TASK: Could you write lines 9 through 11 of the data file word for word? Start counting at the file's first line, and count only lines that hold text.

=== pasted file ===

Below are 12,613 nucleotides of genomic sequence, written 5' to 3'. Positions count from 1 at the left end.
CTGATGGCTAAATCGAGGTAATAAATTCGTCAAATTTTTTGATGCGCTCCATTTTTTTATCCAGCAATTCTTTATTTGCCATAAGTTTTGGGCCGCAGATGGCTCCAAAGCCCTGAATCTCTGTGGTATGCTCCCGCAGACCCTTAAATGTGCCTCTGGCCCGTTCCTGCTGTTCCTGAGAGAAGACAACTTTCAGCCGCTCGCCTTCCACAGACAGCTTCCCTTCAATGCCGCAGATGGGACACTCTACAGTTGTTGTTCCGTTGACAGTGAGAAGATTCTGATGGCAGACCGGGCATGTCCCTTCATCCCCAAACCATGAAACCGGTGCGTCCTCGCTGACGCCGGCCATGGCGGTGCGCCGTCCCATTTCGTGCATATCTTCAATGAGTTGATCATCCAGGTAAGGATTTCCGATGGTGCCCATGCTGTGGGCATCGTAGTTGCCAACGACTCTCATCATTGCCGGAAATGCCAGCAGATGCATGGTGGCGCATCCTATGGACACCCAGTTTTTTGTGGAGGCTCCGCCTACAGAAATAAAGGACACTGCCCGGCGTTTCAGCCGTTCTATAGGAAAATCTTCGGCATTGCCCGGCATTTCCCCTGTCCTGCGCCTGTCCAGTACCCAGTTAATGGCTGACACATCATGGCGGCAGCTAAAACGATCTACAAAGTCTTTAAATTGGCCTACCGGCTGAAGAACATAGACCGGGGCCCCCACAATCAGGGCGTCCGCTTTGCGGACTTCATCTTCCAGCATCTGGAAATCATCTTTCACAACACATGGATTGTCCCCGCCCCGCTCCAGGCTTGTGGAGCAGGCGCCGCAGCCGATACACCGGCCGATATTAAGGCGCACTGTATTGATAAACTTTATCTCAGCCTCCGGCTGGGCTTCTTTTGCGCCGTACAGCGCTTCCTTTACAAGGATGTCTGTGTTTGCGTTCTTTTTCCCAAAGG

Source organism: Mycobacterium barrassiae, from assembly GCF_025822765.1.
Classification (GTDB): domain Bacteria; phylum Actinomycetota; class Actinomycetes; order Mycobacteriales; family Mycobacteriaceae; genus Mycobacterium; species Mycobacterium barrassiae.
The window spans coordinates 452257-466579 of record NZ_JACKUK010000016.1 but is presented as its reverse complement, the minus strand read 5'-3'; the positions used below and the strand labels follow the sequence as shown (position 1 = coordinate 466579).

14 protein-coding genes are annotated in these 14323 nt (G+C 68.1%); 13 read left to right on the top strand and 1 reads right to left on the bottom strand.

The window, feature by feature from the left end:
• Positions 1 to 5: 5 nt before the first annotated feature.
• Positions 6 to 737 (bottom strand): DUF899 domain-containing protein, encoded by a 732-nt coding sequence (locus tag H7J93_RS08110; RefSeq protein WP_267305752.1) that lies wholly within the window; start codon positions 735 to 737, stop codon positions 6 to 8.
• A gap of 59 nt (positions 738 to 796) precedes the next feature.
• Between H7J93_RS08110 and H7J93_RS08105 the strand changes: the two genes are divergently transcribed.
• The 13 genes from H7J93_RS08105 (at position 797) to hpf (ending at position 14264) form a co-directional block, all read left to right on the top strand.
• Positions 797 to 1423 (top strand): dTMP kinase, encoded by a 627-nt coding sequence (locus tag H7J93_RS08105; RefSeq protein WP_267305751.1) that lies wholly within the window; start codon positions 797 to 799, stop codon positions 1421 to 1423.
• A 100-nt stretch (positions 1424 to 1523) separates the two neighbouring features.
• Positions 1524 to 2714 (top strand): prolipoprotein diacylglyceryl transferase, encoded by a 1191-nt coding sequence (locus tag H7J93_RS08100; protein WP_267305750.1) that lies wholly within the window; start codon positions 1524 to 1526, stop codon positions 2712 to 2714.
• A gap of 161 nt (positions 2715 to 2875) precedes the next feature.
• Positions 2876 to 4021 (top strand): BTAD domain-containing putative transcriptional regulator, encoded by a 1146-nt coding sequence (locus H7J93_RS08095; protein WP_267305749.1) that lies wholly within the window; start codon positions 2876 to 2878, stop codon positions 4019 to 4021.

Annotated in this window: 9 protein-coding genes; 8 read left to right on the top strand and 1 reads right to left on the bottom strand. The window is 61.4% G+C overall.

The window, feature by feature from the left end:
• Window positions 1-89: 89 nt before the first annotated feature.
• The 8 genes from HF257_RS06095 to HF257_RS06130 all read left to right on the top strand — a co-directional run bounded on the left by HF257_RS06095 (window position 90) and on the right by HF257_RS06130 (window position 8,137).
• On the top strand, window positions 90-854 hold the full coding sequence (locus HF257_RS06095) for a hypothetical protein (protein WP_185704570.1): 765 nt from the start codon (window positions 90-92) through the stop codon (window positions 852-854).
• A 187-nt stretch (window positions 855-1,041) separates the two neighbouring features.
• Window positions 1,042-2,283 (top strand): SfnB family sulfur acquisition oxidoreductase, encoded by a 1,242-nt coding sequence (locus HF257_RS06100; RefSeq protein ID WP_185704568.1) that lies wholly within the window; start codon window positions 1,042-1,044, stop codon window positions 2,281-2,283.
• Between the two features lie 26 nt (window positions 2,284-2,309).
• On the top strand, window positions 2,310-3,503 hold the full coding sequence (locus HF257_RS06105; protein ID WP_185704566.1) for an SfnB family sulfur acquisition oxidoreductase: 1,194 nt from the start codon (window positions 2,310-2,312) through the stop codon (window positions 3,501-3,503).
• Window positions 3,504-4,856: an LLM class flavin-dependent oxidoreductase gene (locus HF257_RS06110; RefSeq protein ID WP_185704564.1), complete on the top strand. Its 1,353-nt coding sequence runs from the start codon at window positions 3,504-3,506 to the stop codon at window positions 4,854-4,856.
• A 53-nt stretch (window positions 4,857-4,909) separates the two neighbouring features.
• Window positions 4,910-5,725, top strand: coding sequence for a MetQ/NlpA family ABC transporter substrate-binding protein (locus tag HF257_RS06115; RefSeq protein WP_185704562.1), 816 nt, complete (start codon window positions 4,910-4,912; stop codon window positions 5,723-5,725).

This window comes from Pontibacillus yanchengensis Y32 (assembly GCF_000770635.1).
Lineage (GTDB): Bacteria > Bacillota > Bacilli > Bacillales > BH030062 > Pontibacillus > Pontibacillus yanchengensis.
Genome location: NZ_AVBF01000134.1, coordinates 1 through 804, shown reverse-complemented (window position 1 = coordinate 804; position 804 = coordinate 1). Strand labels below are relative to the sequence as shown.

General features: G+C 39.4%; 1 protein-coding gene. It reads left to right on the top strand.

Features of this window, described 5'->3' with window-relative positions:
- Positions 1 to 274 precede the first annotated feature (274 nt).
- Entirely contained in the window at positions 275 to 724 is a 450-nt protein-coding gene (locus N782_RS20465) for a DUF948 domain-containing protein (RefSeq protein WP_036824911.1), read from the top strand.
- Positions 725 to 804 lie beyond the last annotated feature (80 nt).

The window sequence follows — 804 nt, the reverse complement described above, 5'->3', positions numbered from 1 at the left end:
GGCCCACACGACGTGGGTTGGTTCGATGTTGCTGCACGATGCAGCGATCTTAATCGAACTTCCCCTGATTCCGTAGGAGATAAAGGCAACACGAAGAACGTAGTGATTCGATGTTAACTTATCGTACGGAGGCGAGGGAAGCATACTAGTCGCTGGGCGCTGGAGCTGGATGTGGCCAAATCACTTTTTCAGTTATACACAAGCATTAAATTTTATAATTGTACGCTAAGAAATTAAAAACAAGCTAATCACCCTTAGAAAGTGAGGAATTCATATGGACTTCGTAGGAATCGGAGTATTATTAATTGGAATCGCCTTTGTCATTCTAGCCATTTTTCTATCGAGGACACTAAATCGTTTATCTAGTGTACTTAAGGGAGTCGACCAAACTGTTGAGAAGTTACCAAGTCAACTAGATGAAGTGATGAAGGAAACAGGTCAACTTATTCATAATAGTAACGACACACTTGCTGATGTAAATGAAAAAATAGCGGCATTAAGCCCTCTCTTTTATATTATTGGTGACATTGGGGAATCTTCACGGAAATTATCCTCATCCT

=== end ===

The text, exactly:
• Positions 6 to 737 (bottom strand): DUF899 domain-containing protein, encoded by a 732-nt coding sequence (locus tag H7J93_RS08110; RefSeq protein WP_267305752.1) that lies wholly within the window; start codon positions 735 to 737, stop codon positions 6 to 8.
• A gap of 59 nt (positions 738 to 796) precedes the next feature.
• Between H7J93_RS08110 and H7J93_RS08105 the strand changes: the two genes are divergently transcribed.